From Engineering on May 27, 2011 in Energy Efficiency
Mike Legge just picked up the keys to one of the most energy-efficient homes in the world.
With a yearly energy savings of 80%, the home does everything you never thought a home could do. It heats and cools itself when it knows it should. It uses 36 built-in sensors to adjust air flow, humidity, temperature and heated flooring to maintain optimal comfort.
It even comes with an An iDus Controls water system to channel greywater from the laundry, shower, kitchen and bath to the toilet bowl for flushing. That system alone reduces water bills by over 40%. But despite the technology and inherent green features, the home is surprisingly affordable.
“It’s an investment,” Legge told BC Local News. “My thinking was, if we have the ability to do this and it isn’t that much more expensive, if at all, then why wouldn’t we do it and save money in the long run?”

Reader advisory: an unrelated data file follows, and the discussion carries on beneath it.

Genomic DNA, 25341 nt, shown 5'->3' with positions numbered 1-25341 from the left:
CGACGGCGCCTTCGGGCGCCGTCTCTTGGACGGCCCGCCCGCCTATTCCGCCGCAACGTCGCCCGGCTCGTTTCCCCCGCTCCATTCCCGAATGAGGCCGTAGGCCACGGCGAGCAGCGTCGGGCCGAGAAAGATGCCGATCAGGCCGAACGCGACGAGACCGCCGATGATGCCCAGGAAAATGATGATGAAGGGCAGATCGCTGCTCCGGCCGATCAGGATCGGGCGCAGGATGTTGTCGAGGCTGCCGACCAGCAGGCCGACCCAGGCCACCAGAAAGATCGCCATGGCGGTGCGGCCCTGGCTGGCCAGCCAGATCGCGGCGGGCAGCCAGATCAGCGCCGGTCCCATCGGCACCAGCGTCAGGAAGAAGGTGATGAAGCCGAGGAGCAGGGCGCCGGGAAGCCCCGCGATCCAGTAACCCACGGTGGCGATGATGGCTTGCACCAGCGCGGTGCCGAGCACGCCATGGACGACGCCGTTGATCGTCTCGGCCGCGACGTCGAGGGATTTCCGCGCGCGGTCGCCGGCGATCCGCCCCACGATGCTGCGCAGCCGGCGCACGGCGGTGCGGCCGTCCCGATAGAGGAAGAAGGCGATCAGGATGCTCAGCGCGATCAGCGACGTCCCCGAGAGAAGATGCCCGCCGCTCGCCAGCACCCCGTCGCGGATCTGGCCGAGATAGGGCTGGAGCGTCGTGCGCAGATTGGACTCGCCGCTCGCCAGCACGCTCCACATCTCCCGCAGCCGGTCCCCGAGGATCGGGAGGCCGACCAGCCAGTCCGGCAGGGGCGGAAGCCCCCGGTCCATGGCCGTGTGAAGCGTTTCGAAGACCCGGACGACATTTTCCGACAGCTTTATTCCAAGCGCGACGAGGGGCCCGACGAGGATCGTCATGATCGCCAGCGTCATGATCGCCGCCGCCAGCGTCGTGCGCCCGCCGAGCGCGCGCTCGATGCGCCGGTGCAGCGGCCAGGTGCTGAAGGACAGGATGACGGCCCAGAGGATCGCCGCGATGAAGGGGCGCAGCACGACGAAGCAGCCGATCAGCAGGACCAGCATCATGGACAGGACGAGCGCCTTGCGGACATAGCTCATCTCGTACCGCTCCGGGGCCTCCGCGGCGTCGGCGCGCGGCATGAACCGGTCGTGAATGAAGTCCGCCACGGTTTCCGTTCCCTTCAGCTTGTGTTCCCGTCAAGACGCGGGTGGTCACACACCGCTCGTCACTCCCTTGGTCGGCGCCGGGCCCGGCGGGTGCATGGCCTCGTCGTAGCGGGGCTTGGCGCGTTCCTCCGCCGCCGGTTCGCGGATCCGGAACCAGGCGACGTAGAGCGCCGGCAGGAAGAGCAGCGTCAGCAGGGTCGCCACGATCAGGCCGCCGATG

Designers at B. Gallant Homes, who built the house and learned a lot about passive solar in the process, marvel that the home cost about $154 per square foot (not including the basement), versus $130 to $140 for typical new home construction.
For homeowners that can’t afford to build from scratch, however, energy upgrades are available in many forms. New, high-efficiency HVAC systems can cut your energy costs by 35% or more. Replacement windows save an average of 25-30% as well.
To check rates for energy-saving improvements in your area, click here.
With less than one-fifth the usual energy costs, this home is a shining example of sustainability and cost-effective design. And in a world with ever-inflating utility bills, it’s wise to assess your home’s efficiency and improve wherever possible.
Photo via BC Local News